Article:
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Repressor and Cro Protein: Structure, Function, and Role in Lysogenization

Gary N. Gussin, Alexander D. Johnson, Carl O. Pabo, Robert T. Sauer


λ’s choice between lysogeny and lytic multiplication is influenced directly by the relative levels of two phage-encoded regulatory proteins: repressor (cI-gene product) and cro protein. Although the two proteins bind to the same sites on λ DNA, their effects on phage development are mutually antagonistic.

Repressor is essential for lysogenization. By binding to two phage operators, oR and oL, it blocks transcription initiation from two promoters, pR and pL. In so doing, it prevents expression of phage early genes (including the cro gene) whose products are necessary for lytic multiplication. In addition, repressor bound at oR stimulates pRM, the promoter that directs transcription of the cI gene of an integrated prophage. Thus, repressor promotes lysogenization in two ways: It blocks expression of lytic genes, and it positively regulates its own synthesis.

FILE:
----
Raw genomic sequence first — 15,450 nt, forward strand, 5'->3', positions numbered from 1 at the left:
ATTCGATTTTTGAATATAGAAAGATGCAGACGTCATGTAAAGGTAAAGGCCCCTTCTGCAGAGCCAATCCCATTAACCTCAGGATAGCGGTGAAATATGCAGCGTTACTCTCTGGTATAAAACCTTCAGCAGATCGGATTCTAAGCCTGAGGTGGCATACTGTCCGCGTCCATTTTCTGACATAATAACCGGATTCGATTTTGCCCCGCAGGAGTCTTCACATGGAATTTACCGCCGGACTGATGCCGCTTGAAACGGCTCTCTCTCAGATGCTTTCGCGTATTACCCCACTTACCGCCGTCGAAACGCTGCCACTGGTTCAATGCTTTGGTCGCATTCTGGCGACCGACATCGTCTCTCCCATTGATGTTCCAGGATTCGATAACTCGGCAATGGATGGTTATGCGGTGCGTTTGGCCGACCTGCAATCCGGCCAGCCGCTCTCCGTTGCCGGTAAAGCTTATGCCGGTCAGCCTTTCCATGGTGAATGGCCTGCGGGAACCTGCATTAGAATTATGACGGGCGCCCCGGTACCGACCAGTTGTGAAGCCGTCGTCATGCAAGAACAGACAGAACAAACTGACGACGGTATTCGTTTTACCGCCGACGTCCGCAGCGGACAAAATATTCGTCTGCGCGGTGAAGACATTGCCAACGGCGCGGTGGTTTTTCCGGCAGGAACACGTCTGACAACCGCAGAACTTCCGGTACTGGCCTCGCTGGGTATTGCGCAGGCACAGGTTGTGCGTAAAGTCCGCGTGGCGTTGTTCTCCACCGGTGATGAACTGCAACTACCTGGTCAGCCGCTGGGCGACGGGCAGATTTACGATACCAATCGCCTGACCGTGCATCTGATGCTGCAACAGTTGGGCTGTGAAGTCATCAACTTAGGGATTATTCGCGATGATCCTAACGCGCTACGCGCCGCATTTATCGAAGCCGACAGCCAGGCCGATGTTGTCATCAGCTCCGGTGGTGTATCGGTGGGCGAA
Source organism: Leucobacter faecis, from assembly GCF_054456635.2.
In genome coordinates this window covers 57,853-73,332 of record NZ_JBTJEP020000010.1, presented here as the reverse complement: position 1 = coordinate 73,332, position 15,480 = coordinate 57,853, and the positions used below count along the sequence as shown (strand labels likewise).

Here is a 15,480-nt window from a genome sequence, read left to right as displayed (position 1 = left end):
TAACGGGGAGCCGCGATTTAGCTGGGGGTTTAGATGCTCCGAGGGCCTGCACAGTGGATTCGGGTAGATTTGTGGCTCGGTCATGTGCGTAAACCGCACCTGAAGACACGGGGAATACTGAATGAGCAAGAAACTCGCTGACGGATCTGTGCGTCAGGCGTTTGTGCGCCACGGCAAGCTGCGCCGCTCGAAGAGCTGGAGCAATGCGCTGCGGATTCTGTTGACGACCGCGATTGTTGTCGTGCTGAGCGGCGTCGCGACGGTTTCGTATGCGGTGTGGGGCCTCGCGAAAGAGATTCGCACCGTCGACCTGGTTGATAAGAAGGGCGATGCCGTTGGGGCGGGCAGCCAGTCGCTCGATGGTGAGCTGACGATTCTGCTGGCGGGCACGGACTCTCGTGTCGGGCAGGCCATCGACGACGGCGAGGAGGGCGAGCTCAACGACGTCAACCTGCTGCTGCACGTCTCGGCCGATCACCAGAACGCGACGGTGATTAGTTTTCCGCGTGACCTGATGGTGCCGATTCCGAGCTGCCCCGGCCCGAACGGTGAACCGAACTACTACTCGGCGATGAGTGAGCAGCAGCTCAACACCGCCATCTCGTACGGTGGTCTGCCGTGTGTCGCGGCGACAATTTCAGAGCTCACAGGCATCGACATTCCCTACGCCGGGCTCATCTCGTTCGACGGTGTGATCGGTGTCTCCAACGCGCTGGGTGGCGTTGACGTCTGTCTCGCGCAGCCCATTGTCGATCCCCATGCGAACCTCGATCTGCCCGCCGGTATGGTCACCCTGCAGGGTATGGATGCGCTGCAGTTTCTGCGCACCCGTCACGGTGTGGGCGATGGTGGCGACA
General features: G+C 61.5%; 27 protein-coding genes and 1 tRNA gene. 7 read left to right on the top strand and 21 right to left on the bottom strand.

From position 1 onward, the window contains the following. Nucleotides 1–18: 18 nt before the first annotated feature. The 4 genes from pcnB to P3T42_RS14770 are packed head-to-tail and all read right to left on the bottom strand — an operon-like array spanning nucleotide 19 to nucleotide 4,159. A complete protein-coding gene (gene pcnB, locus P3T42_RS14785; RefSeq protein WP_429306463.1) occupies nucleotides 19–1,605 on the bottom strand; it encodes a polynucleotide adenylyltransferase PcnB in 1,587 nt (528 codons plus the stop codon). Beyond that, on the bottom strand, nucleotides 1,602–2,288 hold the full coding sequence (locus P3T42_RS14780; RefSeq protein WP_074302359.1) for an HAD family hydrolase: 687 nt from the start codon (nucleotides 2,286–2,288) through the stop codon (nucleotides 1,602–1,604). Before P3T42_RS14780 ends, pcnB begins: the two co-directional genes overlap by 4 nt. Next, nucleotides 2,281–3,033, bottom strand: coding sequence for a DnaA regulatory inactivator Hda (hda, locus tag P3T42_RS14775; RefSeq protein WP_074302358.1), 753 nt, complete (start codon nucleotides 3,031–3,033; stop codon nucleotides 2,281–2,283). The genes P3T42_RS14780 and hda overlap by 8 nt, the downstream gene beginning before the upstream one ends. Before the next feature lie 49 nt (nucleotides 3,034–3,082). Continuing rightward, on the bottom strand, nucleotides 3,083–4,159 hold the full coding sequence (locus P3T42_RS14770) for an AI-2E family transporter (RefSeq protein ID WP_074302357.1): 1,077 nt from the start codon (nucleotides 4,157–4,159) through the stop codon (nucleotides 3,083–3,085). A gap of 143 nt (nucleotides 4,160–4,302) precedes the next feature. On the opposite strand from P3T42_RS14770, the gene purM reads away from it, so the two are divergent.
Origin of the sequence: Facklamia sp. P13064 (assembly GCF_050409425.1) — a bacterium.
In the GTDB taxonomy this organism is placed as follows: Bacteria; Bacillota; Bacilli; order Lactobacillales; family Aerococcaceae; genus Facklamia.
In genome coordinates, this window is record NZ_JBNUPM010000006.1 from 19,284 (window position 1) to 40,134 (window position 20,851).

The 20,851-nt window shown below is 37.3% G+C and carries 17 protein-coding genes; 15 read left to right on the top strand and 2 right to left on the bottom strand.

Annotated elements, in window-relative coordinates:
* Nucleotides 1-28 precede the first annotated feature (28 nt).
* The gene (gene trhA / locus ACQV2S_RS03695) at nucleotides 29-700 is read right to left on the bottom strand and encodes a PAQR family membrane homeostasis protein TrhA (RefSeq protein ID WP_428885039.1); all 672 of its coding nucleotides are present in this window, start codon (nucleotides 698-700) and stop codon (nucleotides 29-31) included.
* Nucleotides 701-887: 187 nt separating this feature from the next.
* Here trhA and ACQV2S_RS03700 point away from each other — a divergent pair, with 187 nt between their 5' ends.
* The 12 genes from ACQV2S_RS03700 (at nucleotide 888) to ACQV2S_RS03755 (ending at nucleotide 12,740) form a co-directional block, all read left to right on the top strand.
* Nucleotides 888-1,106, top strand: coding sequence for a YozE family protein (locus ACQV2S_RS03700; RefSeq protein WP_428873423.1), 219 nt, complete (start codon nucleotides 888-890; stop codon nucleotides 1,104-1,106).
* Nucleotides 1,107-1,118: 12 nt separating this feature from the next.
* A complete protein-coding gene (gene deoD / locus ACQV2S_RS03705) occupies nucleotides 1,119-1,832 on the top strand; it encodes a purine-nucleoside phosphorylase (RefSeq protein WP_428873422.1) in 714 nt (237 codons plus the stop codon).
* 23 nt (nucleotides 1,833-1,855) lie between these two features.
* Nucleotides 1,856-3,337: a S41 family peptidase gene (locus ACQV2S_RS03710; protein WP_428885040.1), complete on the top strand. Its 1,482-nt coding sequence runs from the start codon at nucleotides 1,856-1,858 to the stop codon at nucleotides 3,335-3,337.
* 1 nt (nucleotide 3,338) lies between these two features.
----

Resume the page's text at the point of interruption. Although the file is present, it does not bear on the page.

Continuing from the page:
In contrast to repressor, cro protein promotes lytic multiplication, primarily by inhibiting repressor synthesis both during infection of a sensitive cell and following induction of a lysogen. These effects of cro protein are also mediated by binding to oR and oL. In subsequent sections one will see that the ability of repressor and cro protein to bind to the same operators and yet serve distinct physiological functions is due to (1) the existence within each operator of three repressor (and cro)-binding sites, (2) the differing relative affinities of the two proteins for each of the sites, and (3) the spatial relationship between the operator sites and the promoters pL, pR, and pRM.

In this review we consider the basic...

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